“Do I like it?” Harm asked incredulously. He shook his head. “Of all the dumb questions you’ve asked me over the years, that is by far the dumbest.” He reached out and grabbed hold of her hands. Squeezing tightly, he said forcefully, “I don’t like it, Mac. I love it.”

Mac’ eyes filled with tears. “Really?”

“Really,” he said. Releasing one of her hands, he gestured to the book, “Mac, this is amazing. The time and effort alone make it the best present I’ve ever gotten. It’s-I don’t have words to describe how much this means to me.” Giving in to his emotions for a moment, he pulled her into his arms and hugged her tightly. “Thank you,” he whispered in her ear.

He heard her sniffle and knew she was trying not to cry. He laid his cheek on her hair and just held her. For a moment, they forgot about Paraguay. About Clayton Webb and Catherine Gale and the CIA and all of the other things that had pulled them apart. They were just Harm and Mac, best friends sharing a simple Christmas together. For a moment, they were just a family.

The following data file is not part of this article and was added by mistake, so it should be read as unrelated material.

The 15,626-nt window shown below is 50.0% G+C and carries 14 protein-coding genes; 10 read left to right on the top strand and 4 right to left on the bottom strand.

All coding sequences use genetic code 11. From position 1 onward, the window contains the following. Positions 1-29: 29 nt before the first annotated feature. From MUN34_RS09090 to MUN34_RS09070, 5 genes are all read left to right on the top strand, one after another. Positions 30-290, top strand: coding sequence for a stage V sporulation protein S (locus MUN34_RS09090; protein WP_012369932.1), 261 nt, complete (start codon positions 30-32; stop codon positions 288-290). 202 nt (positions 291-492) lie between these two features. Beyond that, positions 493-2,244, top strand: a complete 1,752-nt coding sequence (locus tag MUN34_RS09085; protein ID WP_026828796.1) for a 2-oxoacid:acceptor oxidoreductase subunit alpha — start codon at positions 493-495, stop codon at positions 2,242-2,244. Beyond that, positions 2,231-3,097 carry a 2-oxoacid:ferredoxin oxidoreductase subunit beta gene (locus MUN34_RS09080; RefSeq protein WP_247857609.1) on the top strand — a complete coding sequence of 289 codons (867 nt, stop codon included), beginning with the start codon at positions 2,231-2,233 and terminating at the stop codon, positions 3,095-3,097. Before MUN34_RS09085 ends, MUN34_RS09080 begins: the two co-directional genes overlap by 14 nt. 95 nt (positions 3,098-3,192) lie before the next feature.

“Um, guys?” Mattie’s hesitant voice brought them both back to reality. Pulling away, Harm gently wiped a tear from Mac’s cheek before releasing her and turning to face Mattie.

“Sorry about that,” he said sheepishly.

“Why?” Mattie asked. “You’re supposed to get all emotional when someone gives you a good present. And Mac gives REALLY good presents.” Mac blushed at the praise, and Harm and Mattie both laughed. Mattie continued, “I just wanted you to stop so you didn’t squish the book.”

Harm looked down and realized that the book was in pretty serious danger of being squished. Closing it reverently, he set it on the coffee table and turned back to Mac. He wanted to say something, but he had no idea what. His emotions were churning, tumbling over each other so fast that he couldn’t hold onto one long enough to identify it. All he could do was look at her helplessly, “Mac-“

“It’s okay,” she hastened to reassure him. Harm could see her taking a step back from her emotions. As much as he wanted to protest, he knew that it was the best thing to do. Now was not the time to start this, especially not while Mattie was here. He nodded, smiling a little in understanding. She looked at him gratefully. Standing up, she said, “I really do need to get going.”